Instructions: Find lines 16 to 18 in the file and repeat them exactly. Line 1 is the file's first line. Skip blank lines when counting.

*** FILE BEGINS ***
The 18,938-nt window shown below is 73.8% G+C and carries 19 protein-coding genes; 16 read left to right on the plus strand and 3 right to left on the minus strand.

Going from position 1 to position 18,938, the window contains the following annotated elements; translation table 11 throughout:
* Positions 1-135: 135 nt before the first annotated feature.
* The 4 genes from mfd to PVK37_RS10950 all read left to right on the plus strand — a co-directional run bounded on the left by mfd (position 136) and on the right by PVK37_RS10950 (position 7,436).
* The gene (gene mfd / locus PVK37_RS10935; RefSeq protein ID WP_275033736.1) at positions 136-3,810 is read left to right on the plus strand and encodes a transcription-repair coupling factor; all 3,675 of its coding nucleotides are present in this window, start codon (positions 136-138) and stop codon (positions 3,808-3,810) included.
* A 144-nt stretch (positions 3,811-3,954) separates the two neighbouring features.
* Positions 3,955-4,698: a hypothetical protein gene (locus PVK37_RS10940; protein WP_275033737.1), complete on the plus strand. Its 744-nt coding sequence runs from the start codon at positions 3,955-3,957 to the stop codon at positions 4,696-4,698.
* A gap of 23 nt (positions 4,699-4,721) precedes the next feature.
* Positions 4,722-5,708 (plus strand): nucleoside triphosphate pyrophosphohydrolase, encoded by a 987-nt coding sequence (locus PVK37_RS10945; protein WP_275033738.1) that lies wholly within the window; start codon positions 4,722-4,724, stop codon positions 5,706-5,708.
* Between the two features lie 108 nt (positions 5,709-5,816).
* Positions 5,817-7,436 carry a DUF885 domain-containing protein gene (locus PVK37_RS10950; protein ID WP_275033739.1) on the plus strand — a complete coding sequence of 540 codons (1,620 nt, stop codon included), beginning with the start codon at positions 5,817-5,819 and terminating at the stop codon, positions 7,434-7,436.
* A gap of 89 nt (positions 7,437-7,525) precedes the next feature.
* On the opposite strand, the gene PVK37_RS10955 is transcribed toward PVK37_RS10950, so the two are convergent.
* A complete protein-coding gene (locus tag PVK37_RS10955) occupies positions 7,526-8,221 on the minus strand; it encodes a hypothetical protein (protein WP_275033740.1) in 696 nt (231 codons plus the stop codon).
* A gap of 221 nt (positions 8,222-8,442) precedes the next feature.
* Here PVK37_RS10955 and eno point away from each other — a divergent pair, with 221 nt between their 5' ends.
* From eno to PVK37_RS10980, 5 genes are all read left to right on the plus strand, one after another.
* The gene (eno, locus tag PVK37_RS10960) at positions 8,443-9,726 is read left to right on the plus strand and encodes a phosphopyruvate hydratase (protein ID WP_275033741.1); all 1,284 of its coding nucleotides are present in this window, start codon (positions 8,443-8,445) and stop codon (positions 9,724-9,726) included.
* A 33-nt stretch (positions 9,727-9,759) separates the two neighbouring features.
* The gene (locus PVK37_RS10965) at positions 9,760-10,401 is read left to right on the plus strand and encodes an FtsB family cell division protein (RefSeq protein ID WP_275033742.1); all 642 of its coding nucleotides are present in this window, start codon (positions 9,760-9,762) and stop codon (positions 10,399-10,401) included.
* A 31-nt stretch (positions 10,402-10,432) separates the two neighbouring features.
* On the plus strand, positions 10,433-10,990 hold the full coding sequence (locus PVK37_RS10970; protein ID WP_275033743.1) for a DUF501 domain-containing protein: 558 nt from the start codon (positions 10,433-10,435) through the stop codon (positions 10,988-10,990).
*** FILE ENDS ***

* Here PVK37_RS10955 and eno point away from each other — a divergent pair, with 221 nt between their 5' ends.
* From eno to PVK37_RS10980, 5 genes are all read left to right on the plus strand, one after another.
* The gene (eno, locus tag PVK37_RS10960) at positions 8,443-9,726 is read left to right on the plus strand and encodes a phosphopyruvate hydratase (protein ID WP_275033741.1); all 1,284 of its coding nucleotides are present in this window, start codon (positions 8,443-8,445) and stop codon (positions 9,724-9,726) included.